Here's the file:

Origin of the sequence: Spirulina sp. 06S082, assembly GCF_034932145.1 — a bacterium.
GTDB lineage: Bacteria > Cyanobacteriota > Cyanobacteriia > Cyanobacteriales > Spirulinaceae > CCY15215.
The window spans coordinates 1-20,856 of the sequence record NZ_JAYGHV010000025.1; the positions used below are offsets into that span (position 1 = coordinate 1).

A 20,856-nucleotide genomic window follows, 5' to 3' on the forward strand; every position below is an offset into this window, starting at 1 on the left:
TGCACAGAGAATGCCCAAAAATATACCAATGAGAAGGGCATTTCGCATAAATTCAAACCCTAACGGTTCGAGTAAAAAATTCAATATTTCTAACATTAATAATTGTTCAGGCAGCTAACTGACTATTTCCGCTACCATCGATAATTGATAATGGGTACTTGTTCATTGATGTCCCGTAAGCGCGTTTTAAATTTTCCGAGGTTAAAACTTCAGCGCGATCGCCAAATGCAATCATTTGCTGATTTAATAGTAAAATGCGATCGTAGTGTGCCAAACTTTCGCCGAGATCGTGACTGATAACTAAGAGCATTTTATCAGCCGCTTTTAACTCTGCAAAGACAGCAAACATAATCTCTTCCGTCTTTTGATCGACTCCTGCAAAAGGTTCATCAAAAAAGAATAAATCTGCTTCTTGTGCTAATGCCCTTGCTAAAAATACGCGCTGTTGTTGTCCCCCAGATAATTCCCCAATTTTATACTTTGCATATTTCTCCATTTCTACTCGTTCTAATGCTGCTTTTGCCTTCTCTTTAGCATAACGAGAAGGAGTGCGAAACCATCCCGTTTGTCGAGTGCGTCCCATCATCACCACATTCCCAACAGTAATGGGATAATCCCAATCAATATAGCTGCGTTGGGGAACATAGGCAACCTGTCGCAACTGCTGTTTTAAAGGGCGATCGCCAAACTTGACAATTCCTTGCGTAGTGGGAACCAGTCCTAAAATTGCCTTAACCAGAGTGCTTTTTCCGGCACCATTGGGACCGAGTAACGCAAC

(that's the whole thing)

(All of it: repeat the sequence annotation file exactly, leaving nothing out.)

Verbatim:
Origin of the sequence: Spirulina sp. 06S082, assembly GCF_034932145.1 — a bacterium.
GTDB lineage: Bacteria > Cyanobacteriota > Cyanobacteriia > Cyanobacteriales > Spirulinaceae > CCY15215.
The window spans coordinates 1-20,856 of the sequence record NZ_JAYGHV010000025.1; the positions used below are offsets into that span (position 1 = coordinate 1).

A 20,856-nucleotide genomic window follows, 5' to 3' on the forward strand; every position below is an offset into this window, starting at 1 on the left:
TGCACAGAGAATGCCCAAAAATATACCAATGAGAAGGGCATTTCGCATAAATTCAAACCCTAACGGTTCGAGTAAAAAATTCAATATTTCTAACATTAATAATTGTTCAGGCAGCTAACTGACTATTTCCGCTACCATCGATAATTGATAATGGGTACTTGTTCATTGATGTCCCGTAAGCGCGTTTTAAATTTTCCGAGGTTAAAACTTCAGCGCGATCGCCAAATGCAATCATTTGCTGATTTAATAGTAAAATGCGATCGTAGTGTGCCAAACTTTCGCCGAGATCGTGACTGATAACTAAGAGCATTTTATCAGCCGCTTTTAACTCTGCAAAGACAGCAAACATAATCTCTTCCGTCTTTTGATCGACTCCTGCAAAAGGTTCATCAAAAAAGAATAAATCTGCTTCTTGTGCTAATGCCCTTGCTAAAAATACGCGCTGTTGTTGTCCCCCAGATAATTCCCCAATTTTATACTTTGCATATTTCTCCATTTCTACTCGTTCTAATGCTGCTTTTGCCTTCTCTTTAGCATAACGAGAAGGAGTGCGAAACCATCCCGTTTGTCGAGTGCGTCCCATCATCACCACATTCCCAACAGTAATGGGATAATCCCAATCAATATAGCTGCGTTGGGGAACATAGGCAACCTGTCGCAACTGCTGTTTTAAAGGGCGATCGCCAAACTTGACAATTCCTTGCGTAGTGGGAACCAGTCCTAAAATTGCCTTAACCAGAGTGCTTTTTCCGGCACCATTGGGACCGAGTAACGCAAC